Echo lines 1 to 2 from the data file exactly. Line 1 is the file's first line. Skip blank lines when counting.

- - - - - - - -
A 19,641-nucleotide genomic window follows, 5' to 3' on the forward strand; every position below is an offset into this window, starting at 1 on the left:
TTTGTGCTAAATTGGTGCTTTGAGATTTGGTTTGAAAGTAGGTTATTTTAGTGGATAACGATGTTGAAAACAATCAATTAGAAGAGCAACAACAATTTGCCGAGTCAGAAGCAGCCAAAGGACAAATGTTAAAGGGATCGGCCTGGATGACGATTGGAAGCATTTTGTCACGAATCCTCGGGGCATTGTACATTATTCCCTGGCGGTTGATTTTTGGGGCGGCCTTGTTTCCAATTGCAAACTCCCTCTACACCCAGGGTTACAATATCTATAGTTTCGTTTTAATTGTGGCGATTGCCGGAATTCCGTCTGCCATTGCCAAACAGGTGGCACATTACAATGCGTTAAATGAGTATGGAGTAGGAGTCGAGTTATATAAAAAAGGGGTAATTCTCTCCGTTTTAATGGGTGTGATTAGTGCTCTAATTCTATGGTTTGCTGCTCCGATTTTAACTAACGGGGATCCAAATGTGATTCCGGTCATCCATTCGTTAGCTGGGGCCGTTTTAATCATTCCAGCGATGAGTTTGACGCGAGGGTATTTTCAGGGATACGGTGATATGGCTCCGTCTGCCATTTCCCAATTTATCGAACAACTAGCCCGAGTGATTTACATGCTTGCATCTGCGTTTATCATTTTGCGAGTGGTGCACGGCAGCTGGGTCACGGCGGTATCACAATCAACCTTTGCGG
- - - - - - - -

A 19,641-nucleotide genomic window follows, 5' to 3' on the forward strand; every position below is an offset into this window, starting at 1 on the left:
TTTGTGCTAAATTGGTGCTTTGAGATTTGGTTTGAAAGTAGGTTATTTTAGTGGATAACGATGTTGAAAACAATCAATTAGAAGAGCAACAACAATTTGCCGAGTCAGAAGCAGCCAAAGGACAAATGTTAAAGGGATCGGCCTGGATGACGATTGGAAGCATTTTGTCACGAATCCTCGGGGCATTGTACATTATTCCCTGGCGGTTGATTTTTGGGGCGGCCTTGTTTCCAATTGCAAACTCCCTCTACACCCAGGGTTACAATATCTATAGTTTCGTTTTAATTGTGGCGATTGCCGGAATTCCGTCTGCCATTGCCAAACAGGTGGCACATTACAATGCGTTAAATGAGTATGGAGTAGGAGTCGAGTTATATAAAAAAGGGGTAATTCTCTCCGTTTTAATGGGTGTGATTAGTGCTCTAATTCTATGGTTTGCTGCTCCGATTTTAACTAACGGGGATCCAAATGTGATTCCGGTCATCCATTCGTTAGCTGGGGCCGTTTTAATCATTCCAGCGATGAGTTTGACGCGAGGGTATTTTCAGGGATACGGTGATATGGCTCCGTCTGCCATTTCCCAATTTATCGAACAACTAGCCCGAGTGATTTACATGCTTGCATCTGCGTTTATCATTTTGCGAGTGGTGCACGGCAGCTGGGTCACGGCGGTATCACAATCAACCTTTGCGG